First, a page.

Just shoot me now. I desperately needed starting pitching, the market was skyrocketing for every single talented pitcher around, almost as if people didn't care about payroll restrictions. Which I tried to do. Baker actually had a higher offer but took a bit less to stay in Minnesota. I was wary of this move at the time, and probably would have given myself a D for the signing and an F on decision making; fast-forward and I'd give myself an F all around. Maybe he comes around, but right now this just looks like I flushed away $8 million a year through 2015.
Ervin Santana: 2 years, $16 million
|2013 - Ervin Santana||3-3||8||8||0||0||0||0||55.1||51||18||17||6||9||44||2.77||1.08|
I was banking on a bounce-back from Santana, who certainly had a couple of red flags. But I knew I had some money to spend as the Mock Twins GM and took a calculated risk. As of right now it looks like it's really paying off, as Santana is having one of the better seasons of his career thus far. Clearly this is an incomplete experiment, but at the time I would have given myself a C grade. At this point I'd give myself a slightly better grade with an asterisk for caution.
Carlos Villanueva: 2 years, $8 million
|2013 - Carlos Villanueva||1-3||9||8||0||0||0||0||53.2||46||23||23||7||15||36||3.86||1.14|
Having been a swing man for his entire MLB career, Villanueva wanted an opportunity to start this season. The Cubs gave him that shot, but with all of the moving parts in their pitching staff (including the activation of Matt Garza), Villanueva is now back in the bullpen. He's cooled a bit in May, but had a fantastic April. For his ability to start and his ability to be a solid late inning reliever, this was and still is a move I'm very happy with. I'd grade it a B.
Manny Parra: 1 year, $800,000
|2013 - Manny Parra||0-1||6||0||0||0||0||0||6.2||15||7||6||2||3||7||8.10||2.70|
It's hard to take Parra's numbers too seriously, considering he hit the disabled list with a strained left pectoral (never good for a southpaw) and was likely pitching hurt in most of his six appearances. He's just now returned to Triple-A, and will at some point be back with the Reds' bullpen. A low-cost move with a potentially high reward is more than worth the monetary risk.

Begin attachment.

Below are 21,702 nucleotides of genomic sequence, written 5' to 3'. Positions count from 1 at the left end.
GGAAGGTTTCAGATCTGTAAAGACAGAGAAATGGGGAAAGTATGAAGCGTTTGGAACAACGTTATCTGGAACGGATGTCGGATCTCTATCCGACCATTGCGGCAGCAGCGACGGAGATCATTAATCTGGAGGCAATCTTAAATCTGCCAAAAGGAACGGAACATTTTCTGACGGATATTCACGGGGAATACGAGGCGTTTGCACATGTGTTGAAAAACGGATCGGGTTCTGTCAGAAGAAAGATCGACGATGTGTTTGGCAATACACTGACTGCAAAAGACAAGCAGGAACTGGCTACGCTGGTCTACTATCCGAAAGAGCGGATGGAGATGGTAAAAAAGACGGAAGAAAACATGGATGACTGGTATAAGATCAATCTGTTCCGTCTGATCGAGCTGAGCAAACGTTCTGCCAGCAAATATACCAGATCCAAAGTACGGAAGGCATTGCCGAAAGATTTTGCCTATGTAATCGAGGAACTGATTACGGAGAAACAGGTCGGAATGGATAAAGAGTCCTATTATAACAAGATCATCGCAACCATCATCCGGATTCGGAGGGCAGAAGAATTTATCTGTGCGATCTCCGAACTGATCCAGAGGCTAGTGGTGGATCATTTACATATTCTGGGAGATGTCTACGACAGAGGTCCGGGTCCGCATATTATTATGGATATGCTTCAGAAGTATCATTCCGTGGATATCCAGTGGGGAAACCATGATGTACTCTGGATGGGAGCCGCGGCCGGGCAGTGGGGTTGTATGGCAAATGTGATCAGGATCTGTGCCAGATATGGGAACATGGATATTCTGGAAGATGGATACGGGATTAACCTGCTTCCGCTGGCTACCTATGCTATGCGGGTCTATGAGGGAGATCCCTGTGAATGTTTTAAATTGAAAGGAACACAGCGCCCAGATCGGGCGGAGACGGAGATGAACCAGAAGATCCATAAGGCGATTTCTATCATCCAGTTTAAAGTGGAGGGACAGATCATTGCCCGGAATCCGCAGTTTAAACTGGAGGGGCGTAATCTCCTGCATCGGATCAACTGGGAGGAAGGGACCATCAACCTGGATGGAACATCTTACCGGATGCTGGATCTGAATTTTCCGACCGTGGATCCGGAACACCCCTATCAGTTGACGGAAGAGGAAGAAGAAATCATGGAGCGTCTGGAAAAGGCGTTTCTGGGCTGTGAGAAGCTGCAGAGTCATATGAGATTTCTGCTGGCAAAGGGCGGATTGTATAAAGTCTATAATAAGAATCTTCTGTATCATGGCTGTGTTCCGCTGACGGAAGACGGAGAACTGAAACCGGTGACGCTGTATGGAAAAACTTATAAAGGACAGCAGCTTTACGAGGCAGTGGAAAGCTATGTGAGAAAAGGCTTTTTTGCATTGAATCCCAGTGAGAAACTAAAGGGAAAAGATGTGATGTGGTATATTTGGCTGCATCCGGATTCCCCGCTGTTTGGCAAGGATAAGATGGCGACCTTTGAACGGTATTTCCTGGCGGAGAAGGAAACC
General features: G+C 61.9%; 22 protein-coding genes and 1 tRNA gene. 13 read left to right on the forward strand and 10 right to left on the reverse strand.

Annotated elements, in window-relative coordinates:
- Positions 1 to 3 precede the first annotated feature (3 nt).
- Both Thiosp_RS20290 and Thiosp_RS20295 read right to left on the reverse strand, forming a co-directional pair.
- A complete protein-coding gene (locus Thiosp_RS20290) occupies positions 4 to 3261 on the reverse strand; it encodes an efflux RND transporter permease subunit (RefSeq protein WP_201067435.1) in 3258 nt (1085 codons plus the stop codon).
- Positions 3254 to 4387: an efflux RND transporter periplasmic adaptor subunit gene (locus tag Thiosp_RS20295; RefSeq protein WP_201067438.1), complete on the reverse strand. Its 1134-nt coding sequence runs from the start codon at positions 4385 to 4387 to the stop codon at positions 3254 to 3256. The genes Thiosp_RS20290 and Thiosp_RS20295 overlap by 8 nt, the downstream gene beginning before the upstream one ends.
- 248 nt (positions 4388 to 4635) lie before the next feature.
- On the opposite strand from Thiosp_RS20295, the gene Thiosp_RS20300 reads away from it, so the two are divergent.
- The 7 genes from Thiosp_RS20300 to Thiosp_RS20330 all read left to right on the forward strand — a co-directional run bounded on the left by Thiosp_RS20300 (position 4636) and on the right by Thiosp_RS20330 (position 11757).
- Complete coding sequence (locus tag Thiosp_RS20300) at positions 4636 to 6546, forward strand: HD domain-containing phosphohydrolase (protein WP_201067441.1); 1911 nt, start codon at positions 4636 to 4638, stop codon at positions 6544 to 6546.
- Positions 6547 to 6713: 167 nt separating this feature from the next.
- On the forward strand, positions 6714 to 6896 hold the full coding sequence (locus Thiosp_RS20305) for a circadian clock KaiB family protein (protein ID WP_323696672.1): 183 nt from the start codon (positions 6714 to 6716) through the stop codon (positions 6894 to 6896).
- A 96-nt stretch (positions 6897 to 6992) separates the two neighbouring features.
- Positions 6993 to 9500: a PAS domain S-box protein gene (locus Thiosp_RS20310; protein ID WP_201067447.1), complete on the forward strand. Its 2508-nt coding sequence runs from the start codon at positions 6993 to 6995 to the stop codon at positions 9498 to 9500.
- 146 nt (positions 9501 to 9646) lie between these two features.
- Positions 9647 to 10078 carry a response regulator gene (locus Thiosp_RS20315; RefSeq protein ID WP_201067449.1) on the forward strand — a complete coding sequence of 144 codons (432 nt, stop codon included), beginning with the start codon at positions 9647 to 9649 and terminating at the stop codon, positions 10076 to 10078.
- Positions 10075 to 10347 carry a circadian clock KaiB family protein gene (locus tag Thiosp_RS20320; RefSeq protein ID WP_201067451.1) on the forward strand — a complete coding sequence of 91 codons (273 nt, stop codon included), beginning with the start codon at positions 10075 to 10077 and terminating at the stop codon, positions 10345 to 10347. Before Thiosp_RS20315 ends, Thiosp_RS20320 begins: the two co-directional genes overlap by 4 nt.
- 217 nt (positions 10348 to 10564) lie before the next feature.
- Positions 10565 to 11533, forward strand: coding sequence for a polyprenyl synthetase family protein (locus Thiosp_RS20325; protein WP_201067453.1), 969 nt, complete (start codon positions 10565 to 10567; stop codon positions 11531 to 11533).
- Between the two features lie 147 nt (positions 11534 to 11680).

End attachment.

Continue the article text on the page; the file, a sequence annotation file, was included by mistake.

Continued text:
Juan Cruz: 2 years, $4 million
Cruz signed with the Phillies in January, but was released by mutual agreement just before spring training began. I'm not sure whether or not you'd be able to void a contract in such a situation.
Will Ohman: 1 year, $1 million
Ohman signed a minor league contract with the Nationals just before spring training, but was released on March 5. I probably could have gotten away with a similar deal, but at the time of the signing the pitching market was still going through the roof, and one of my biggest priorities was giving the relief corps a few additional options. One million is too much to spend on a flyer for a guy who won't throw a single pitch at any level, but I thought he'd at least give the MLB team a few innings.
Kevin Youkilis: 2 years, $16 million
|2013 - Kevin Youkilis||17||64||10||17||4||0||2||7||4||18||0||0||.266||.347||.422|
Youk hit the disabled list in late April, and just went back into extended spring training on Tuesday. So he's not far from returning to the Yankees. Prior to his stint on the DL, Youkilis started the season exceptionally hot before cooling off. That, combined with a very un-Youk-like strikeout-to-walk ratio all pointed to something being wrong. If he comes back healthy he still has more than a fair opportunity to be a productive hitter with New York, and he'd definitely make the Minnesota lineup better. Until he started hitting for power, though, I'd probably have him leading off.
Freddy Sanchez: 1 year, $500,000 (incentives up to $2 million)
Sanchez hasn't seen a Major League pitch since 2011, and took just ten rehab at-bats in 2012 for the Giants. He's still a free agent. Clearly baseball teams knew something about Sanchez that didn't sit right, but I'm not too worried about spending $500,000 on a flyer. If he had been healthy this could have been a good buy-low opportunity, and Sanchez could have been one more veteran to tutor some of the Twins' younger infielders.
Rod Barajas: 1 year, $2 million
The Diamondbacks signed Barajas in February, just before spring training, but released him in late March. 2013 would have been his age-37 season, so maybe he's just done, but I wanted a MLB-ready backup to rest Mauer in the absence of the traded Ryan Doumit.
Free Agency Wrap
The biggest hit here is obviously Baker, even if we hope for a better future in 2014 and 2015. Some of the smaller signings (Cruz, Ohman, Sanchez, Barajas) may not have happened if I'd been in possession of the same information as a real GM, but even though they clearly didn't work out I still think they're defendable signings considering the circumstances. For Youkilis and Parra the jury is still out. But with Villanueva and Santana, it seems like both have been solid signings so far.
All things considered, how do you think I did?